There are five distinct stages in which curiosity evolves into a passion. At the top of the funnel, you’ll start with an expansive exploration of your interests. And the bottom, you’ll narrow it down to a skill or area you can master.
Curiosity is the spark that ignites the flames of passion. And it’s the first step to discovering your passion.
- First, don’t worry about whether or not your efforts lead anywhere or help you accomplish anything. The only purpose of this phase is to learn about something you find interesting.
- Second, creative ideas that fail are detours, not dead ends. And often, these detours will lead you somewhere better than the destination you originally had in mind.
- Third, explore a wide range of interests. By exploring a diversity of subjects and areas that interest you, it will be much easier to mix other people’s ingredients for new recipes.
- Fourth, as David Epstein discovered in his book Range, peak formers have longer sampling periods. In the early parts of their careers, they lag behind those who specialize early. But later in their careers, they leave their peers in the dust.
When I interviewed Robert Greene about Mastery, he said, “the analogy is biodiversity. The more species you have an ecosystem, the richer the ecosystem.” Following your curiosity, it exposes you to more ideas, which in turn makes your thinking richer.
Since passion follows engagement, you have to pay attention to what you find engaging.
But what you find engaging is a doubled edge sword. You have to stick with something long enough that it becomes engaging, but not so long that you reach a point of diminishing returns.
You’ll know you find something engaging:
- Nobody has to motivate or cajole you into doing it
- You continue without the need for an external reward
- An activity consistently leads to flow
I was never passionate about podcasts. But, I found the process engaging. Eventually, that evolved into a passion for using technology to express my creativity and tell stories.
At some point, you have to commit to a path if you want to become so good they can’t ignore you.
When my mentor Greg started working with me in 2013, he asked me to make a list of all things I’d been doing since I started my blog in 2009. Then he asked me how many of them I wanted to be doing in five years? When I told him that I wanted to write books and host the Unmistakable Creative, he said, “stop doing all the other things now.”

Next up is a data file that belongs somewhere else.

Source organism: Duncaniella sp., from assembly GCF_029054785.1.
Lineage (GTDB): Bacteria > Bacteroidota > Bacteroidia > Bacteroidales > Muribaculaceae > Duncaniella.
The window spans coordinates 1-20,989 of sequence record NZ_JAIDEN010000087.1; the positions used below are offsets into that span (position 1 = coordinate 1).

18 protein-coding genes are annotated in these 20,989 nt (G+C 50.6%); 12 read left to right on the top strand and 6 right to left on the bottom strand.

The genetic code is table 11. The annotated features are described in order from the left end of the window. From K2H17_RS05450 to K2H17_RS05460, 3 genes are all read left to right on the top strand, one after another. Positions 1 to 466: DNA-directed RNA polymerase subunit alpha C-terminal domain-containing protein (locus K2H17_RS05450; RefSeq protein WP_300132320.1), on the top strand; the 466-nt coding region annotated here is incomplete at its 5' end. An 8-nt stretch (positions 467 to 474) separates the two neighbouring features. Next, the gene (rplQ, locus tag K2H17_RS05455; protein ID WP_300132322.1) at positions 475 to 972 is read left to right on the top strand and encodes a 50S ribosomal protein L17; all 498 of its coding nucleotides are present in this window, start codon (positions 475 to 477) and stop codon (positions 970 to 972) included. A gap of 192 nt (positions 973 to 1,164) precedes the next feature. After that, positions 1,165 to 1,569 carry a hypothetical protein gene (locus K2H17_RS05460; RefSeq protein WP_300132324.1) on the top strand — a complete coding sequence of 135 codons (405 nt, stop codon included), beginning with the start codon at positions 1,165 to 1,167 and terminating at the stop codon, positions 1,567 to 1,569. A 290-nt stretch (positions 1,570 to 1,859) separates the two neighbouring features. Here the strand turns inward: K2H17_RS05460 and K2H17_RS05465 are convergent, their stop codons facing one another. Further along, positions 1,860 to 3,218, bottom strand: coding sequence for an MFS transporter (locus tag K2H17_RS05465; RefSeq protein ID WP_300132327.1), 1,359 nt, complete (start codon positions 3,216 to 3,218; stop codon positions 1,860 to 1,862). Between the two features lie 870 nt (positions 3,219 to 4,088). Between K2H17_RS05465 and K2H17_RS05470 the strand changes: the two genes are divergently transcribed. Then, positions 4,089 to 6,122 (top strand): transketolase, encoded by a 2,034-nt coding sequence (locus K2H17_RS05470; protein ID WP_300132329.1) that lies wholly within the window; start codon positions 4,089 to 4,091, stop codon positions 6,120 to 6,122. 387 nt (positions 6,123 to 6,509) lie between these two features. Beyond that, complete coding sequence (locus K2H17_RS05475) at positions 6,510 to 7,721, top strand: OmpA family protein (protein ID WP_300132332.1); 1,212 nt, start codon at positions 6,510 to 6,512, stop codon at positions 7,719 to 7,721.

Pursuing parallel paths stunts your progress in one direction. You develop your skills by going 1000 miles in one direction, not a mile in 1000 different directions.
For example, an online marketer might say, “everyone should start a podcast.” But Almost nothing is universally true. And if you’re an introverted but extraordinary visual artist who starts a podcast, you go from being exceptional at one thing to average at two.
You will also have to overcome what James Clear calls the plateau of latent potential. Of all the curiosity to passion funnel stages, this is the longest because it doesn’t end. When you rest on your laurels, you stop evolving and growing. You can never stop improving your skills if you want to become exceptional at what you do.
The intersection of engagement and skill leads to a passion that allows you to earn a living.
Passion on the surface doesn’t appear that way. It’s the daily grind of a writer putting words on paper, the athlete doing drills in the gym, and the programmer laboring at writing code.
- Passion is an emotional investment that paradoxically requires you to stay grounded in reality,
- Paradoxically, you have to be more objective and less emotional. Lack of objectivity leads to poor decisions.
Passion can become a road to poverty instead of riches when you’re not objective.
Mastering your craft is the work of a lifetime. There’s no “I’ve made it” moment, just a series of false horizons. The Plateau of Latent Potential is something you’ll repeatedly reach if you want to become world-class in any field. You’ll have to continually adapt, evolve, and iterate.
- When skill evolves into a passion and the desire for mastery, you’re no longer motivated by external rewards.
- Success becomes an infinite game in which you’re primarily motivated by an intrinsic desire to learn and improve.
When you follow your curiosity instead of your passion, you can wander with purpose and discover what you like and dislike. Whether it leads to disaster or discovery, following your curiosity reduces the risk of making a long-term commitment to something you hate doing and increase the odds of discovering something you love.
Before You Go
Check out our free creative project planner that will help you explore your curiosity and make progress on your projects in less than 15 minutes a day. Click here to download. it.